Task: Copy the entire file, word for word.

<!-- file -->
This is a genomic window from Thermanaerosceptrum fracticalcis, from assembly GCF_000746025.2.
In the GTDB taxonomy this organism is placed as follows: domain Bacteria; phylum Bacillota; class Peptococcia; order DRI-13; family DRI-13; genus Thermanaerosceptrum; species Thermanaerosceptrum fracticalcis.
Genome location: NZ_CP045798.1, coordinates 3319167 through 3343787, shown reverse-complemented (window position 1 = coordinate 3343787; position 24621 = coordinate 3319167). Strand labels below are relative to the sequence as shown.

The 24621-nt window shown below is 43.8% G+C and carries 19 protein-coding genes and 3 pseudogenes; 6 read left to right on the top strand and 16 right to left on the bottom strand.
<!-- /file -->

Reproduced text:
This is a genomic window from Thermanaerosceptrum fracticalcis, from assembly GCF_000746025.2.
In the GTDB taxonomy this organism is placed as follows: domain Bacteria; phylum Bacillota; class Peptococcia; order DRI-13; family DRI-13; genus Thermanaerosceptrum; species Thermanaerosceptrum fracticalcis.
Genome location: NZ_CP045798.1, coordinates 3319167 through 3343787, shown reverse-complemented (window position 1 = coordinate 3343787; position 24621 = coordinate 3319167). Strand labels below are relative to the sequence as shown.

The 24621-nt window shown below is 43.8% G+C and carries 19 protein-coding genes and 3 pseudogenes; 6 read left to right on the top strand and 16 right to left on the bottom strand.